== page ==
Saturday, January 22, 2011
Eagles in the snow (Starved Rock State Park)
This weekend for my "tiny twitch" campaign of visiting different counties so as not to grow bored with winter birding, Greenturtle and I went to Starved Rock State Park in LaSalle County to see the bald eagles that congregate around the lock every winter. It's hard to think of this twitch as "tiny," though, because first of all, bald eagles are awesome, and second, the canyons of the park are rather challenging to hike. So our annual January trip feels hefty in both import and exertion.
One of the things I love about bald eagles is that, to me, they represent not only our country but the potential this country has to value the environment. Many people know that, thanks to DDT, the bald eagle's numbers were once dwindling, but now they have made a real comeback. In fact, according to Sheryl de Vore's book, Birding Illinois, in winter Illinois plays host to more bald eagles than any other state except Alaska.
On a more local level, the place where the eagles were roosting, Plum Island, was recently in danger of being sold for development of luxury condos. After a concerted effort, the land was sold instead to the Illinois Audubon Society. And the eagles love it here:
When we arrived, it was quite cold (about 10 degrees), overcast, and snowing -- thus the gloomy aspect of the photos. First we went to the lock to look for eagles, and they were there, many perching in the trees, and others soaring over the water in search of fish. Greenturtle was hoping to see one catch a fish, as we have in previous years, but this year, we just saw them flying. We also saw a pileated woodpecker in the picnic area outside the visitor's center, which was really cool.
To be honest, although I loved seeing the eagles, I probably spent more time scrutinizing the vast numbers of gulls that were also present, because someone reported seeing Iceland gulls and lesser black-backed gulls on Cornell's ebird database, and I really wanted to see them. Alas, all the gulls I saw were of the common ring billed variety, as those seen here in the company of some juvenile bald eagles:
By this point, we were getting quite cold from standing still watching the birds, so it was time to say goodbye to the lock and dam and head for our other destination: the frozen waterfalls of the canyons.
On the way, of course I had to see who was at the feeders.
There were a lot of dark-eyed juncos, house finches, house sparrows, a pair of tufted titmice, some cardinals, a blue jay, a chickadee, starlings and some brown-headed cowbirds. Nothing so exciting as to hold me back from the trails.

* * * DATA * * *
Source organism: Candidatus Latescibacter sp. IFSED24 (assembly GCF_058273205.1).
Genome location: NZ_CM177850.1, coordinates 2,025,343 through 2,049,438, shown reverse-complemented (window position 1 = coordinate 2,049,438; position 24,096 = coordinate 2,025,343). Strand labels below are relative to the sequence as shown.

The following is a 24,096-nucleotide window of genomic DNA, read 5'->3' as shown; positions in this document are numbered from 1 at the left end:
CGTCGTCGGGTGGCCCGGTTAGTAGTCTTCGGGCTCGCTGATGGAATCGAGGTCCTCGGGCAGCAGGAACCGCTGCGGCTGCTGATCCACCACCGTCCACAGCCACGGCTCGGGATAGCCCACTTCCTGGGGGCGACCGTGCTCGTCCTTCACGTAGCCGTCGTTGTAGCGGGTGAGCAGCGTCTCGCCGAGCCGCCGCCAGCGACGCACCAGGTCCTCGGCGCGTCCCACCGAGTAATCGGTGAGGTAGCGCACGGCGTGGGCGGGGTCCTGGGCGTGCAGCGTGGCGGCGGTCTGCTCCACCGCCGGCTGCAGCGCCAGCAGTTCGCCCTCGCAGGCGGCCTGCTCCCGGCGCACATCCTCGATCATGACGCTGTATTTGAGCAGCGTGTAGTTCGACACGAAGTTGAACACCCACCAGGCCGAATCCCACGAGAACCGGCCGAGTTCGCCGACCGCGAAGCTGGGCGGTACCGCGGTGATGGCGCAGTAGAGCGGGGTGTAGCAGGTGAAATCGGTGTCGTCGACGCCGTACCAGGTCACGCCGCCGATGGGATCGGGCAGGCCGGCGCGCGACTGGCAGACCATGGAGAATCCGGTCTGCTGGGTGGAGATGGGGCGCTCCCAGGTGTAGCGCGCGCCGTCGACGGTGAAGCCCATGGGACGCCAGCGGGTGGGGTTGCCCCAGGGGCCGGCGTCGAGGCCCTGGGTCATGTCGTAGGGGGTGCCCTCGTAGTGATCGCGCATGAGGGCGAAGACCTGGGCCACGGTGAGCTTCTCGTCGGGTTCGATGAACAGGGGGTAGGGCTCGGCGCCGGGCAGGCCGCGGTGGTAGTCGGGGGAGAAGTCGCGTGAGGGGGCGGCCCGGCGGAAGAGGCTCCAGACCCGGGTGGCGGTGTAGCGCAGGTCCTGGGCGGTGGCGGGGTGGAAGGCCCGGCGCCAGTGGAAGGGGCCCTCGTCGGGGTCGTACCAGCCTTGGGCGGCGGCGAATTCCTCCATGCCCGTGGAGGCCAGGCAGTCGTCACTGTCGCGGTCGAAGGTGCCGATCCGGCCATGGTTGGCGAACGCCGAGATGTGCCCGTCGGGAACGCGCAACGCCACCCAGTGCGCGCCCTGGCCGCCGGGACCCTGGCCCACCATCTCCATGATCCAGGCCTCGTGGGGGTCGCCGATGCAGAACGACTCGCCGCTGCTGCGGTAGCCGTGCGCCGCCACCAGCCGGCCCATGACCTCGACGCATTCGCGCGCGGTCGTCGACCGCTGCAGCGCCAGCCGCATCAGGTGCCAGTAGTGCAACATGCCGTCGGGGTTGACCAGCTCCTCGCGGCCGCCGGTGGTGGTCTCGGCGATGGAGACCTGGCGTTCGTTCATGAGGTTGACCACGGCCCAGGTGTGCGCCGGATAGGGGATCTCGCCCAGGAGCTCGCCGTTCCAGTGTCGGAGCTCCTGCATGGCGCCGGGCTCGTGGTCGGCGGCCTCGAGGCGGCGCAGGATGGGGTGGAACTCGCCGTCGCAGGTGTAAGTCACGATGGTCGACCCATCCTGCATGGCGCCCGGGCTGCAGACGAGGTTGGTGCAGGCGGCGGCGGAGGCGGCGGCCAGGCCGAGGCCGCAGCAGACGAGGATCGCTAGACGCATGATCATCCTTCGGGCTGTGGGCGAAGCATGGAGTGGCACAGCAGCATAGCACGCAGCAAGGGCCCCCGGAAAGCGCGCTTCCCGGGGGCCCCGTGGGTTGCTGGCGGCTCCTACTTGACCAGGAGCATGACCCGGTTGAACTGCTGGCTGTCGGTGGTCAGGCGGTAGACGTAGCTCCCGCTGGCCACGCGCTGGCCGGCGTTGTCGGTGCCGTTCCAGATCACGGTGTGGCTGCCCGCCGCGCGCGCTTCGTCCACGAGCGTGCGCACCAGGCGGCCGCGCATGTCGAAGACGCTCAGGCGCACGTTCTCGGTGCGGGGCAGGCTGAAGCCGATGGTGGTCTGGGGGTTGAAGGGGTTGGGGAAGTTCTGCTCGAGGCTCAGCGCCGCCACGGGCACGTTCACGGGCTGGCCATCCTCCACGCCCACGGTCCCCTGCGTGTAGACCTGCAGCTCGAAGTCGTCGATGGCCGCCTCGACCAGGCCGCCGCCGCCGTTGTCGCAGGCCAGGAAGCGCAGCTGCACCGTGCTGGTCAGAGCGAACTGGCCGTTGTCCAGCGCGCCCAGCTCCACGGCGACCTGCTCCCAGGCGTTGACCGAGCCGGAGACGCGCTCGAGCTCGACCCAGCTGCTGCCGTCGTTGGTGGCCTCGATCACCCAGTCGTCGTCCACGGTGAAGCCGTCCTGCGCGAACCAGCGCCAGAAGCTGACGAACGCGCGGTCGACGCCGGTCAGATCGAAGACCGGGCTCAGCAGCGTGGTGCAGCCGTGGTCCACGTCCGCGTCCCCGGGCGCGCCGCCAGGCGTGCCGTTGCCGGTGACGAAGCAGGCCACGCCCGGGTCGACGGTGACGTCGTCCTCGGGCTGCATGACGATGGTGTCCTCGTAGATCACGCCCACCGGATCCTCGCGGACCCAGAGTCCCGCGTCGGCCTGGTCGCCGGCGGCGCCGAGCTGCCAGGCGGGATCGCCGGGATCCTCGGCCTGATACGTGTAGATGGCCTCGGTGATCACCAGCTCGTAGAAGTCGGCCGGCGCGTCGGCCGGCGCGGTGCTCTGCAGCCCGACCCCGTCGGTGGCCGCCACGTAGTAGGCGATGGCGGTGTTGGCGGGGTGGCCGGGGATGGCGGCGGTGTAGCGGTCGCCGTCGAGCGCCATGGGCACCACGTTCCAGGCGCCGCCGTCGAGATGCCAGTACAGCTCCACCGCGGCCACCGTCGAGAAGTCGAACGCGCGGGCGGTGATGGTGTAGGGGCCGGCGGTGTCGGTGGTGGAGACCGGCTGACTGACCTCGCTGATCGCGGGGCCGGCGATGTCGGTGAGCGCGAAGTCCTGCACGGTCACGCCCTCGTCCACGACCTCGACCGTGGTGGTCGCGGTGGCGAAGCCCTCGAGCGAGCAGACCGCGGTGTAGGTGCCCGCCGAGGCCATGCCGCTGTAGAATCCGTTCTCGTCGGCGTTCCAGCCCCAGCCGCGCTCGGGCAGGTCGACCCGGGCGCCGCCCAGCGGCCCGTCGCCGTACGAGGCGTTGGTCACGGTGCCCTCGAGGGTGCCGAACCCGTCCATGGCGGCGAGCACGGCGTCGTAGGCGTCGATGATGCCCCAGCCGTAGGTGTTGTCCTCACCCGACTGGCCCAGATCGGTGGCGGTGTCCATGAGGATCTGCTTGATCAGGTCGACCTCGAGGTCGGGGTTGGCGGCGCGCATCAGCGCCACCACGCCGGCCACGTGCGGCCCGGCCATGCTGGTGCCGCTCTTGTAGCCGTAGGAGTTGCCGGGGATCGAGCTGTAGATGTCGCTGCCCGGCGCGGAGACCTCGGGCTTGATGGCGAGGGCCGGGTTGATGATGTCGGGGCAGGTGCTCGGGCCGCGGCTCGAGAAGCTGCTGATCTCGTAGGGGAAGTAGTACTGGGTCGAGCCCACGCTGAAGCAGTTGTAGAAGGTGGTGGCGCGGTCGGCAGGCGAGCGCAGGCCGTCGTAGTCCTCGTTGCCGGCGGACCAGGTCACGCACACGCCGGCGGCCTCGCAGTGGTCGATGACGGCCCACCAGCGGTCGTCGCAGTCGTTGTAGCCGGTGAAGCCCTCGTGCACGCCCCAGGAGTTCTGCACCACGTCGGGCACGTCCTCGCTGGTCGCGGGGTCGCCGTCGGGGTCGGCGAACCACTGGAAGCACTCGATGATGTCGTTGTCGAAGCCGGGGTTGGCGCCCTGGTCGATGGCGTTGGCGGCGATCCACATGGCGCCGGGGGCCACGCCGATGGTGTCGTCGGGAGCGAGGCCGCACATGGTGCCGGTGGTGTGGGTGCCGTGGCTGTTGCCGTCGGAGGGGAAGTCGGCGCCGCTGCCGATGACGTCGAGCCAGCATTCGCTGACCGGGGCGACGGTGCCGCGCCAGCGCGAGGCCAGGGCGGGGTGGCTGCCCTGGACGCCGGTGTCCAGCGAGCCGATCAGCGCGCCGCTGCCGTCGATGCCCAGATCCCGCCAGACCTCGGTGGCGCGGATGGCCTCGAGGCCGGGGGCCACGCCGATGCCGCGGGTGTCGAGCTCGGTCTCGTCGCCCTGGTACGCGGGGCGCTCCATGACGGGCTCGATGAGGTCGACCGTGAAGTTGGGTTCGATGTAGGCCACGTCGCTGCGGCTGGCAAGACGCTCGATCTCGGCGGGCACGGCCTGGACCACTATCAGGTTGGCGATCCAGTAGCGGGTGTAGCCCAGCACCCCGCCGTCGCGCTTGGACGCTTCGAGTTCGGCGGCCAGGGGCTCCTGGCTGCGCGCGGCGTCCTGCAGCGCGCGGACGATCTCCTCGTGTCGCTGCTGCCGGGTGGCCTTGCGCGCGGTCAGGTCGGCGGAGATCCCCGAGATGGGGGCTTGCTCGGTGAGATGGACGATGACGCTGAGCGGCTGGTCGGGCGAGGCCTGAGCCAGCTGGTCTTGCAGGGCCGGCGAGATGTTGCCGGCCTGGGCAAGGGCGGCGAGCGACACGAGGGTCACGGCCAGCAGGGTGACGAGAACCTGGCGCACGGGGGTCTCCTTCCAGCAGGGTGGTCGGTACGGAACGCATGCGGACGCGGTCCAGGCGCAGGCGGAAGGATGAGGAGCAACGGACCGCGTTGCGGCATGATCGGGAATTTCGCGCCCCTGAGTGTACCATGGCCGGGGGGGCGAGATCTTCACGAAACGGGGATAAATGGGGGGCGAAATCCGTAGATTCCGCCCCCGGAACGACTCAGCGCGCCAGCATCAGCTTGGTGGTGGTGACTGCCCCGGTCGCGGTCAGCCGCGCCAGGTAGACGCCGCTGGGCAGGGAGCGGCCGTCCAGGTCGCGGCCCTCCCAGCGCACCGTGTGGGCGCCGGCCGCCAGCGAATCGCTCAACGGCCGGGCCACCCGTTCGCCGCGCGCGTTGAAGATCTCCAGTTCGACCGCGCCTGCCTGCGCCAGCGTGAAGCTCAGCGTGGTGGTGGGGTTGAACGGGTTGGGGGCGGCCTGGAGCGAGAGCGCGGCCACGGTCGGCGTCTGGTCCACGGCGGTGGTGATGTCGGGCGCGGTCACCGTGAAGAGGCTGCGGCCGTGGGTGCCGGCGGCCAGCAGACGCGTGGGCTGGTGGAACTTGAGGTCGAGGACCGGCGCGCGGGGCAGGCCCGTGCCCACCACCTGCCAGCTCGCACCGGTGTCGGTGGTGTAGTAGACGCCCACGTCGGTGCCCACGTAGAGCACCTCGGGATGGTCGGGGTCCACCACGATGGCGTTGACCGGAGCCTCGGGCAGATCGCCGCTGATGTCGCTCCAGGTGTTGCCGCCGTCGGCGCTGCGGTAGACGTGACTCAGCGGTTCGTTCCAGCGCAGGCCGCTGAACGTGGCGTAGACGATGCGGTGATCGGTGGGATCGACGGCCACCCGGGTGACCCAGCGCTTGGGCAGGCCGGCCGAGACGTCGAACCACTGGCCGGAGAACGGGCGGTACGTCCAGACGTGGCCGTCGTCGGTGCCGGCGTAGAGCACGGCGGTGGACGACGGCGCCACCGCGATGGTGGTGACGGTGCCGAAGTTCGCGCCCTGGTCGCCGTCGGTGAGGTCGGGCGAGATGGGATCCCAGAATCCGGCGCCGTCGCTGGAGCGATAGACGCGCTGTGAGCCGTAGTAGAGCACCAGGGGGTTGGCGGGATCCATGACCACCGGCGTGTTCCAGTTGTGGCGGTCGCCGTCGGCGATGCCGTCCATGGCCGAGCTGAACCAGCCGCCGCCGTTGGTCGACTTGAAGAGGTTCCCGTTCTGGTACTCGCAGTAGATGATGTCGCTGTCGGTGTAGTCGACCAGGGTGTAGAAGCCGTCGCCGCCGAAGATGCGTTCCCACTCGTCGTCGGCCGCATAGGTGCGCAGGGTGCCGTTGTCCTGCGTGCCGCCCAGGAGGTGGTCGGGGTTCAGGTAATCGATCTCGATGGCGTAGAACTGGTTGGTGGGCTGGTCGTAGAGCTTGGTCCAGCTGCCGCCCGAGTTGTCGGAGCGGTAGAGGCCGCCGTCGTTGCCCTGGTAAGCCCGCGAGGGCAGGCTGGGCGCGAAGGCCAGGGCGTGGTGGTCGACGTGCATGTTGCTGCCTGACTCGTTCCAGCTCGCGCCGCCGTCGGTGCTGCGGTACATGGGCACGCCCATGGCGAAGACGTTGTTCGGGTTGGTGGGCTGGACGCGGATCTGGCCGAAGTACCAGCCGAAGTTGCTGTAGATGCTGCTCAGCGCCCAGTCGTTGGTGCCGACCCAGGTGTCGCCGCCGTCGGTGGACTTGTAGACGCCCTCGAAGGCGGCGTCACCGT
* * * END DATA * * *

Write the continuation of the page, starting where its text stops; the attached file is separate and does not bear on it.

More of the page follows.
Starved Rock is Illinois' most popular state park, receiving a couple of million visitors every year, and is often packed to the point that it's hard just to navigate that trails without tripping over people. It's not surprising, really: the park is close to Chicago, and the scenery is wonderful -- as in, "Are you sure this is in Illinois?" So I can't blame people for flocking here. Still, Greenturtle and I tend to avoid it except in winter, because neither one of us is fond of crowds.
Once we got free of a group of boy scouts, today we had the trails practically to ourselves, the silence punctuated only by the sound of white-breasted nuthatches, chickadees, and a red-bellied woodpecker. Unfortunately, due to a temporary rise in temperature and some ice storms earlier in the week, the trails were very, very slick. Both Greenturtle and I slipped and landed on our @$$ at least once thanks to the ice beneath the snow. Also, on the way out, he lost his hat, which was a bummer due to the sentimental value it had for him: a couple years ago, I crocheted matching hats for us with anarchy symbols, due to our mutual love of punk music (the pattern is in The Happy Hooker: Stitch N Bitch Crochet, in case you're interested.)
We made it to LaSalle canyon in one piece. This is me, creeping along ahead of Greenturtle and hoping that I am not about to plunge to an icy death -- or more likely, since the drop is not that far, an icy plunge to broken bones and expensive optical equipment:
The slick walk, with lots of stairs in between, was worth it, for once again, the frozen waterfall had formed:
This waterfall is not just a static curtain of ice. Fresh droplets drip and jangle around it, forming stalactites and lacy curtains of ice. The color of the ice itself varies, from pearly white as seen from the front, to a lovely translucent blue from behind:
Behind the LaSalle canyon is the Tonty canyon, which also boasts a frozen waterfall, although this one is more static: no new droplets forming, and the colors are white and yellowish, rather than white and blue. It's also higher--for perspective, I am showing the photo with me standing beside it:
By now, the sun had come out, and the temperature warmed by about ten degrees, so on our way back, it felt like the perfect winter day. (Except all the slipping and sliding on the ice. That got old fast!) As it turned out, someone had even found Greenturtle's missing hat and left it for us to find.
Back by the parking lot, Greenturtle went into the visitor center to buy some fudge, taking his camera with him, so the best part of the day went unphotographed. I stopped at the feeders again, seeing the same birds as before, plus a downy woodpecker and a life bird--pine siskin! The perfect end to the day!